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Forbidden feelings

Love is one of the purest and most powerful of feelings. Expressing feelings in a confined Muslim society is unfamiliar, it is strange in a sense. In many families, using the words ‘I love you’ to parents/siblings can be extremely difficult. Imagine how hard it is to express any feelings outside the borders of the family.

I can vividly remember crying in fourth or fifth grade because my science teacher had told the class that she was moving to another school and would not teach us anymore. On that day, my uncle drove us home. He saw my tears. Instead of comforting me when I told him the reason, he laughed the whole way home. He told everyone in the family that I was crying because my teacher was leaving, making fun of me. I never let it affect me. I decided that I would express my feelings – whether good or bad – the way I wanted to, because they are mine and I will never keep them inside. If I want to cry, I will cry. I feel sorry for my uncle to this day because he is ashamed of expressing his feelings when they are simply normal reactions to whatever we encounter in life, either good or bad.

Siblings, parents, and close friends may love each other, but there is another kind of love. As we grow into teenagers, emotions are like a rollercoaster; feelings become intensified. We hope to find the person we have imagined in our dreams in real life. It can start as a crush, and develop into love, especially when two people feel the same.

I wouldn’t assume that any relationship in any country is easy or perfect. But in a confining and secretive society they are tricky and tiring. Many people keep their relationships secret. Thus, finding love can be hard and misunderstood. Having a boyfriend is prohibited since the only permissible relationships are through marriage. These secret relationships have become normal amongst young people, but less so in their families.

My own love story doesn’t have a happy ending. I fell for someone for all the wrong reasons. I had never fallen in love before. I had liked men, but my feelings had never reached the level of love. I had only had two relationships before, but I had never truly fallen in love. I’d really liked them, but I couldn’t see myself spending the rest of my life with any of them. As I grew up and my emotions became less volatile, I managed to learn how to control them. This control came out of fear of losing people or getting attached to someone in a way like never before. So I was able to like a guy without getting to the point of loving him. I could break up with a guy easily without any regrets. I don’t get attached to people. I keep my distance and move on quickly.

Until I got to know this one guy, an amateur writer, one of the first people to support my blog by providing guidance and comments on my articles. I appreciated his interest. As our friendship progressed, I found myself admiring him more and more, to the point that I could not keep it under control. I was nervous, but I didn’t want to have any regrets. Finally, I told him how I felt. He rejected me, and as time went on, our friendship became more complicated. I tried to move on and focus on our friendship but I was too emotionally involved.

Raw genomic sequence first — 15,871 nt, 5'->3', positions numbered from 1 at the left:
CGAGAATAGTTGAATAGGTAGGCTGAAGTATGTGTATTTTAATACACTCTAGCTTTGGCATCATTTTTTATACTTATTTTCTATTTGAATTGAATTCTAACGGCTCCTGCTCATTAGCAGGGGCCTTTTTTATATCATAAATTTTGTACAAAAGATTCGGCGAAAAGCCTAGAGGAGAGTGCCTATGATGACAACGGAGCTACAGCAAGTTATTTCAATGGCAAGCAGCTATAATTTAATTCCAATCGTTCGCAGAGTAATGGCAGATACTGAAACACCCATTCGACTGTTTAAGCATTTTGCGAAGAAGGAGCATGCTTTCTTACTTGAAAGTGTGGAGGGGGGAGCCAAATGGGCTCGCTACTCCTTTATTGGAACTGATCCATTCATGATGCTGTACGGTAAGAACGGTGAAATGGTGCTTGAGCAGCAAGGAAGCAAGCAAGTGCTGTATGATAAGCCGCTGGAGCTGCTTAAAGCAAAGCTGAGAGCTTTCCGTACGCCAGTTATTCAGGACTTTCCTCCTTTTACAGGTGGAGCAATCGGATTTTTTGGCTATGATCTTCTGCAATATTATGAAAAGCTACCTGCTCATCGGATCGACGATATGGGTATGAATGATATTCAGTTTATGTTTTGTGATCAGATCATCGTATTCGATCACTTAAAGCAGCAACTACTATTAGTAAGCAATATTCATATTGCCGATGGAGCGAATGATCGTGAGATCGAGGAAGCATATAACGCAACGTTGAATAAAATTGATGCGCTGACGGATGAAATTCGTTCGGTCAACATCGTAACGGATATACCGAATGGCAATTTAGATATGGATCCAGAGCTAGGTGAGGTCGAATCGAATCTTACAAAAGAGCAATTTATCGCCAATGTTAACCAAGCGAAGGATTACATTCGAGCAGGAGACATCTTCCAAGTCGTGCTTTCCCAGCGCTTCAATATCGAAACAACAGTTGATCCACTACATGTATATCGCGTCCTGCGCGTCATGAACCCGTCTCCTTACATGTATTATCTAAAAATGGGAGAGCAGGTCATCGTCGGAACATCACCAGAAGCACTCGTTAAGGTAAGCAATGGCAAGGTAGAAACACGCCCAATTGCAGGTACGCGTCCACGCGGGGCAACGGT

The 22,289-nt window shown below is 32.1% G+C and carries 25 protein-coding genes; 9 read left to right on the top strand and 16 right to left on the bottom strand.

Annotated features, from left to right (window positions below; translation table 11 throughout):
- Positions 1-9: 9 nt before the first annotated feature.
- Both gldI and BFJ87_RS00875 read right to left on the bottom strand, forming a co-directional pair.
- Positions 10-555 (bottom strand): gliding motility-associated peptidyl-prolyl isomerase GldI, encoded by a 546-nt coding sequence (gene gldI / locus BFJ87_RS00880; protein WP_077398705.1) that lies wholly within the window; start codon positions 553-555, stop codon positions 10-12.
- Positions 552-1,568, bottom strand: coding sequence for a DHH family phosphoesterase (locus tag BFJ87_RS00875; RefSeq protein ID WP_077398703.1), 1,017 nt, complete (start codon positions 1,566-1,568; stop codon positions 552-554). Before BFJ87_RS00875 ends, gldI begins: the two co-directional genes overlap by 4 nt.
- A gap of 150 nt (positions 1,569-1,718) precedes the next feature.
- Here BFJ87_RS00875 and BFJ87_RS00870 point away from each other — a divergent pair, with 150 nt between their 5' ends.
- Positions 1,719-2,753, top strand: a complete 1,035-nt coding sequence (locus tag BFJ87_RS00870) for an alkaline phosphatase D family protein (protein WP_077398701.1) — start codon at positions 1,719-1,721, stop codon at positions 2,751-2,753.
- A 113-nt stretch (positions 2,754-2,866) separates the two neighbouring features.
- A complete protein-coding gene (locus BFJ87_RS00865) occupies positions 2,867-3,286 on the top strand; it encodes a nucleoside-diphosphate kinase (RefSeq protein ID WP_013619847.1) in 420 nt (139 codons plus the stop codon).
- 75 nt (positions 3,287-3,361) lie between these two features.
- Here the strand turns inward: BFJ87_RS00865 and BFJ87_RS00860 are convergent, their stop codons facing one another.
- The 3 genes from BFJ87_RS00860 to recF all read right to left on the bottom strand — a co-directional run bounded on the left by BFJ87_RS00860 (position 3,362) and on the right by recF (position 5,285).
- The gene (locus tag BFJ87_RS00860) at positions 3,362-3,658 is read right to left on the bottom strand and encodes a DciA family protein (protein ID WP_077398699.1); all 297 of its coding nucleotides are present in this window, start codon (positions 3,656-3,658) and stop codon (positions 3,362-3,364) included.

I had fallen in love without realizing it. I couldn’t tell him that I loved him. Maybe he sensed it even though we never talked about it. Love felt scary; a feeling I couldn’t control. I couldn’t comprehend it – but I was willing to take the risk. I was weak because of love, when it was supposed to make me feel stronger.

Eventually, I told him things he didn’t want to hear, and he blamed me and pushed me away. I was left with a great sense of guilt and regret that I have still not fully processed. I still get nightmares, even though this happened months ago. Maybe it was my fault for letting him hurt me the way he did. He never gave me the chance to explain. He was the one to decide when to stay and when to leave. What hurts me the most is knowing that I let it happen. I still remember the nights I spent weeping because I couldn’t bear the guilt and hurt I felt. I have never cried because of a guy before. I blame myself for being honest, for caring, and for getting involved.

I feel numb. I no longer see any point in relationships. I had already thought that relationships were a waste of time but with him, I had been willing to try until the end. I learned that love is beautiful. We should invest in those who care the most about us, learn from our mistakes and move on from them.

Love should mean comfort and support when most needed. Love is safety when feeling scared. Love is about sharing and caring for one another. It is about opening up without fearing judgement. Love is about acceptance. Maybe I was meant to go through that relationship/friendship to understand what getting hurt meant so that I could find my way of dealing with all the emotions I had once avoided.